The Movement

18 Days Without Street Harassment

BY EMILY MAY

 

What would a world without street harassment look like? It’s easy to describe what it would not be but trying to imagine how the world would change in the absence of harassment, groping, public masturbation, assault? Much harder. That is unless you live in Egypt.

 

“I have lived the dream,” said Abdo Abu El Ela, Programme Director, Al Shehab Foundation for Comprehensive Development at the UN Safe Cities conference this past week in Cairo, Egypt. He continued (translated from Arabic),  “While the police were absent for those 18 days, Egyptians organized to protect the streets. Women and men worked together hand in hand – women protected the streets in the morning, men in the afternoons and evenings.”  Reports show that over 20% of the protestors were women.

 

In one story, told by Laila Risgallah, Founder and President of the “Not Guilty” project, a man who was working alongside a young woman turned to her and said, “you know if it were any other situation I would have said different words, but I am not now because we are living for a cause.”

 

As Americans know well – these 18 days without harassment didn’t last long. On February 11th journalist Lara Logan was brutally attacked by a mob of over 200 men for 30-40  minutes. Activists argue it was the mob mentality that made a world without harassment possible, and that it was that same mob mentality that then turned led to Logan’s assault.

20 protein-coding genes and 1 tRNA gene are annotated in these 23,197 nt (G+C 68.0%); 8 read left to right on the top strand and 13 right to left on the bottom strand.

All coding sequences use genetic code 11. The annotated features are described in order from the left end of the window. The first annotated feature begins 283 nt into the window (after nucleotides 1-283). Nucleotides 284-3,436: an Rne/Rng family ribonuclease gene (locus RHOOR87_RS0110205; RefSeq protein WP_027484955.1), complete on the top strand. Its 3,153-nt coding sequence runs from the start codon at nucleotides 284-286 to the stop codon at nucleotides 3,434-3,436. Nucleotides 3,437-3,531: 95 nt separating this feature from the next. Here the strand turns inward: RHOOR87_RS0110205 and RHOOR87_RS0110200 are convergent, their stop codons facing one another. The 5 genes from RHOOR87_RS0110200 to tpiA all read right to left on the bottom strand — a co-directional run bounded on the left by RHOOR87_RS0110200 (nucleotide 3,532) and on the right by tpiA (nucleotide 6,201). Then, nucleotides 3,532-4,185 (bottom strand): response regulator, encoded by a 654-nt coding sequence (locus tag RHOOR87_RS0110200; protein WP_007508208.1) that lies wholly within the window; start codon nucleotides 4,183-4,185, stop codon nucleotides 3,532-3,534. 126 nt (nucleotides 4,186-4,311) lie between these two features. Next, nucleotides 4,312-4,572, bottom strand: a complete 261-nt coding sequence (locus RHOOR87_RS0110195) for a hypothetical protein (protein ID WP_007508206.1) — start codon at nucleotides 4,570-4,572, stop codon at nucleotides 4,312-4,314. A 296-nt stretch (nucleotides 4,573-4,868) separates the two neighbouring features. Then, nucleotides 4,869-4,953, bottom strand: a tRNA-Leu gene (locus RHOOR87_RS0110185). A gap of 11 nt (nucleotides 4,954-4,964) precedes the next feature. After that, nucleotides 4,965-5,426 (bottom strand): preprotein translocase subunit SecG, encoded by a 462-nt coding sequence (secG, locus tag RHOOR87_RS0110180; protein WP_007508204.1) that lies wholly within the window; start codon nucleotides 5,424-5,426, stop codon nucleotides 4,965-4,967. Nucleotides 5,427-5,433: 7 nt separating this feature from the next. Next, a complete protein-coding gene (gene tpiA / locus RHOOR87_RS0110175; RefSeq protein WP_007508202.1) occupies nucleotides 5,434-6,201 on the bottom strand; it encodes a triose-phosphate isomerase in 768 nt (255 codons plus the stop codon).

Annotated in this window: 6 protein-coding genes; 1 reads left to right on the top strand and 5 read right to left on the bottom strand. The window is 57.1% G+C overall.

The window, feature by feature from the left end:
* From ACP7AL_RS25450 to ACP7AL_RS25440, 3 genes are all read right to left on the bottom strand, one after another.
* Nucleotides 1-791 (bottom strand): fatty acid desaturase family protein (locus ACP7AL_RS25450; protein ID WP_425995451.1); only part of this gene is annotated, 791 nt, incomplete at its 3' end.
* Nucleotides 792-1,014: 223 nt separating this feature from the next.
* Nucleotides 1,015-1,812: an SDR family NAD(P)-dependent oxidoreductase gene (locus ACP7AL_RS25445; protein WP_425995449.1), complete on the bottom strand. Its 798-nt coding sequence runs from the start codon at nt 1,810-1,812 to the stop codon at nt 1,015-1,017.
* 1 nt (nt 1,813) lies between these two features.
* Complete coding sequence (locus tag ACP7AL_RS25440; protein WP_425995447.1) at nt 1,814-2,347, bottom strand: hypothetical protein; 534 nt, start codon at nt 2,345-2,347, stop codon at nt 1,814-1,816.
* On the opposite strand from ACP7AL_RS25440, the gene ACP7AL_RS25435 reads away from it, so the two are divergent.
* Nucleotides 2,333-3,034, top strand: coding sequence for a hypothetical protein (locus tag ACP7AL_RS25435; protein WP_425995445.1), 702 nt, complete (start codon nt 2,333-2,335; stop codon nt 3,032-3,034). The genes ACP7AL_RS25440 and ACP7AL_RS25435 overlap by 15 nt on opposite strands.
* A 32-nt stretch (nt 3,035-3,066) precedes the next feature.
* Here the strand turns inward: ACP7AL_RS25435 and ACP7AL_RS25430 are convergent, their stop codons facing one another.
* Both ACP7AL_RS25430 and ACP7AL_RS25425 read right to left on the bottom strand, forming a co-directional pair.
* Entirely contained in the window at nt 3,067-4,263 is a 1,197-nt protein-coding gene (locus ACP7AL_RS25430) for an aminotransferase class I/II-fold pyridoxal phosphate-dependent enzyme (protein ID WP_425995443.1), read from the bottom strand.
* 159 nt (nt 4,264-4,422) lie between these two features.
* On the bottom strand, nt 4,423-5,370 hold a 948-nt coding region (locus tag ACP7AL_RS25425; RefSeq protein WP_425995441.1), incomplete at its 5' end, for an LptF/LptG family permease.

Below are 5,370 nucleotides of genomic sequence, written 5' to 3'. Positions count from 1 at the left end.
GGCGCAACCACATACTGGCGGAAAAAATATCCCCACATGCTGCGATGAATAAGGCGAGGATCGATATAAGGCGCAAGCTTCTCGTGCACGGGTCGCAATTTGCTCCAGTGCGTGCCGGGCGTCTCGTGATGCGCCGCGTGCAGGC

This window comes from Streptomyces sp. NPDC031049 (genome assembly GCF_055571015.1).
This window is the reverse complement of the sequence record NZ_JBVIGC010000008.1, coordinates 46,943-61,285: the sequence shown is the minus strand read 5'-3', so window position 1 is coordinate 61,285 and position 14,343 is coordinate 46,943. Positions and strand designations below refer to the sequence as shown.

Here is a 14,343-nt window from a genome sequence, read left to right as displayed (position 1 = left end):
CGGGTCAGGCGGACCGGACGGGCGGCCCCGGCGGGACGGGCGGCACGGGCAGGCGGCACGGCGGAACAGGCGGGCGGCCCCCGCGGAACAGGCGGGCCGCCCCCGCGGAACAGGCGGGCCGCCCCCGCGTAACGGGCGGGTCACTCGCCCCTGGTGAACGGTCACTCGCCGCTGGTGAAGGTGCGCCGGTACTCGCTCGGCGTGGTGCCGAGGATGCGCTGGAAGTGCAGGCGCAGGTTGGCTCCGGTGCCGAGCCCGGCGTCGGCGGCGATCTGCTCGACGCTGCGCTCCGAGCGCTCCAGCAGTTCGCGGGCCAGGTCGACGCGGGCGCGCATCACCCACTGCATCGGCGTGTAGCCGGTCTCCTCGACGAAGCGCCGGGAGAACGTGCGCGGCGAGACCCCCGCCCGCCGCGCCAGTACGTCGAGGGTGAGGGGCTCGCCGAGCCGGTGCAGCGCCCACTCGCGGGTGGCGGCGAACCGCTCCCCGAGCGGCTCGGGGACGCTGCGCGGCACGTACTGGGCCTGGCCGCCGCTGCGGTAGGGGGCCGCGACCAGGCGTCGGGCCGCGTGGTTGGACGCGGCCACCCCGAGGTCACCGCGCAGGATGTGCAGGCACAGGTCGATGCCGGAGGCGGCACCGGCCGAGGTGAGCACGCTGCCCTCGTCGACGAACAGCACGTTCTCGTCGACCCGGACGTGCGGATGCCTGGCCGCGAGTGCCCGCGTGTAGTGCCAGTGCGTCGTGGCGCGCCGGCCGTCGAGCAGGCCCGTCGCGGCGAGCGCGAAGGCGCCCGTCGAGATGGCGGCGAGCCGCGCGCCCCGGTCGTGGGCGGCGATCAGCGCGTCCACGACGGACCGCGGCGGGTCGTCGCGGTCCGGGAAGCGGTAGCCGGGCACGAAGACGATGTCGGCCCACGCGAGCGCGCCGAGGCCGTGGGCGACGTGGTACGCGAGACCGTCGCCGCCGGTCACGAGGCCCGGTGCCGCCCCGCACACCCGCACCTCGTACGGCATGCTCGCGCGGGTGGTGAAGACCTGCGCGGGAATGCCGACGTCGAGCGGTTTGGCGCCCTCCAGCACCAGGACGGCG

Studies show that 83% of women in Egypt have experienced harassment, 98% of foreign visitors have experienced it (I can asset to that), and 62% of men in Egypt admit to harassing women (ECWR, 2008).  Over 52,000 cases of harassment were reported to the police last year, but with only 10% of cases reported, it is estimated that over a half million incidences occurred.

 

But it wasn’t always this way.  Older Egyptians recount stories of the 60s and 70s, when women were free to walk down the streets in mini-skirts without fear of harassment.  On the rare occasion that harassment did occur, men would chase down the harasser and shave his head to publically shame him, according to Rebecca Chao, co-founder of Harassmap.

 

Harassmap is an initiative to map street harassment in Egypt using a powerful cocktail of SMS texting and on-the-ground community organizing. Since launch in December (just one month before the revolution), they have recruited over 400 volunteers who do direct outreach to groups of men on the street, asking them to stand up for people experiencing harassment.  The group has already received over 500 reports of harassment, and Hollaback! is working with them to pilot the SMS texting campaign in NYC and (funding depending) in Israel and Mumbai. Harassmap is only one of the inspirational interventions happening in Egypt right now, as a number of activists work to shift the gears of time and shift the culture that has made gender-based violence in public space normalized here.